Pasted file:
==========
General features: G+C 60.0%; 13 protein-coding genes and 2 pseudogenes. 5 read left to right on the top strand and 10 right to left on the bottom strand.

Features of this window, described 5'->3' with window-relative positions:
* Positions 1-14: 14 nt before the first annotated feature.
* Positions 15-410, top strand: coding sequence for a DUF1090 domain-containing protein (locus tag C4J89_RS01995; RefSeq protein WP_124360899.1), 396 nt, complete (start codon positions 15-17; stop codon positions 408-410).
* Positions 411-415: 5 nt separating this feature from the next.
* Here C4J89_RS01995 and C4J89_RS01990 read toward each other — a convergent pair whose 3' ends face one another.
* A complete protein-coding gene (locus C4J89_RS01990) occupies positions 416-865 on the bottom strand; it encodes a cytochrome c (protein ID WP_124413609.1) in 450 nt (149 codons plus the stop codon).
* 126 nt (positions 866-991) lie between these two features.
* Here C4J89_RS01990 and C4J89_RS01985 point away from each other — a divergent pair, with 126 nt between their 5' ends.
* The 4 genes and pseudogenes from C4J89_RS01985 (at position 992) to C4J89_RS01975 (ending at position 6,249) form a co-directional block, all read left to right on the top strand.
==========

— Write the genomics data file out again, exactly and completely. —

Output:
General features: G+C 60.0%; 13 protein-coding genes and 2 pseudogenes. 5 read left to right on the top strand and 10 right to left on the bottom strand.

Features of this window, described 5'->3' with window-relative positions:
* Positions 1-14: 14 nt before the first annotated feature.
* Positions 15-410, top strand: coding sequence for a DUF1090 domain-containing protein (locus tag C4J89_RS01995; RefSeq protein WP_124360899.1), 396 nt, complete (start codon positions 15-17; stop codon positions 408-410).
* Positions 411-415: 5 nt separating this feature from the next.
* Here C4J89_RS01995 and C4J89_RS01990 read toward each other — a convergent pair whose 3' ends face one another.
* A complete protein-coding gene (locus C4J89_RS01990) occupies positions 416-865 on the bottom strand; it encodes a cytochrome c (protein ID WP_124413609.1) in 450 nt (149 codons plus the stop codon).
* 126 nt (positions 866-991) lie between these two features.
* Here C4J89_RS01990 and C4J89_RS01985 point away from each other — a divergent pair, with 126 nt between their 5' ends.
* The 4 genes and pseudogenes from C4J89_RS01985 (at position 992) to C4J89_RS01975 (ending at position 6,249) form a co-directional block, all read left to right on the top strand.